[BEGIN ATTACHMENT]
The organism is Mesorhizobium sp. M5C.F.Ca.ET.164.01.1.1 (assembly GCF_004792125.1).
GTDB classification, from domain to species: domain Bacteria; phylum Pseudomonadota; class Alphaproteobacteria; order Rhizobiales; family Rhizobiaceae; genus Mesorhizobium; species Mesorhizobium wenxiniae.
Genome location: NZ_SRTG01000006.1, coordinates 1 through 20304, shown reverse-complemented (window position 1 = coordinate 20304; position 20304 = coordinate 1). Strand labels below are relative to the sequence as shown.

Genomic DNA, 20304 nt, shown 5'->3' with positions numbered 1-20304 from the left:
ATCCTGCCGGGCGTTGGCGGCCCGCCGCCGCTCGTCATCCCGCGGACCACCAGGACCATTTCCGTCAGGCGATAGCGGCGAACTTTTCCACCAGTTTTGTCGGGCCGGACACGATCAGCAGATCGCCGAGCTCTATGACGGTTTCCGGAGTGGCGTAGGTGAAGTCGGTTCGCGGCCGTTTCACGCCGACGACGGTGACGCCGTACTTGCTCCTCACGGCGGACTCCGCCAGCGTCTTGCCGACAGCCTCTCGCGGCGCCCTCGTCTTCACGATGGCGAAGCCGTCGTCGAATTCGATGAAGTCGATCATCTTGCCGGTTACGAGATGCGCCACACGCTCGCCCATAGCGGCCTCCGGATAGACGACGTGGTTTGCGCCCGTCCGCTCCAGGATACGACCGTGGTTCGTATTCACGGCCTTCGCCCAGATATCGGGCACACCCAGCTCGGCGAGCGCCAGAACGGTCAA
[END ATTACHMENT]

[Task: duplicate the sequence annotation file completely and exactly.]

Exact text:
The organism is Mesorhizobium sp. M5C.F.Ca.ET.164.01.1.1 (assembly GCF_004792125.1).
GTDB classification, from domain to species: domain Bacteria; phylum Pseudomonadota; class Alphaproteobacteria; order Rhizobiales; family Rhizobiaceae; genus Mesorhizobium; species Mesorhizobium wenxiniae.
Genome location: NZ_SRTG01000006.1, coordinates 1 through 20304, shown reverse-complemented (window position 1 = coordinate 20304; position 20304 = coordinate 1). Strand labels below are relative to the sequence as shown.

Genomic DNA, 20304 nt, shown 5'->3' with positions numbered 1-20304 from the left:
ATCCTGCCGGGCGTTGGCGGCCCGCCGCCGCTCGTCATCCCGCGGACCACCAGGACCATTTCCGTCAGGCGATAGCGGCGAACTTTTCCACCAGTTTTGTCGGGCCGGACACGATCAGCAGATCGCCGAGCTCTATGACGGTTTCCGGAGTGGCGTAGGTGAAGTCGGTTCGCGGCCGTTTCACGCCGACGACGGTGACGCCGTACTTGCTCCTCACGGCGGACTCCGCCAGCGTCTTGCCGACAGCCTCTCGCGGCGCCCTCGTCTTCACGATGGCGAAGCCGTCGTCGAATTCGATGAAGTCGATCATCTTGCCGGTTACGAGATGCGCCACACGCTCGCCCATAGCGGCCTCCGGATAGACGACGTGGTTTGCGCCCGTCCGCTCCAGGATACGACCGTGGTTCGTATTCACGGCCTTCGCCCAGATATCGGGCACACCCAGCTCGGCGAGCGCCAGAACGGTCAA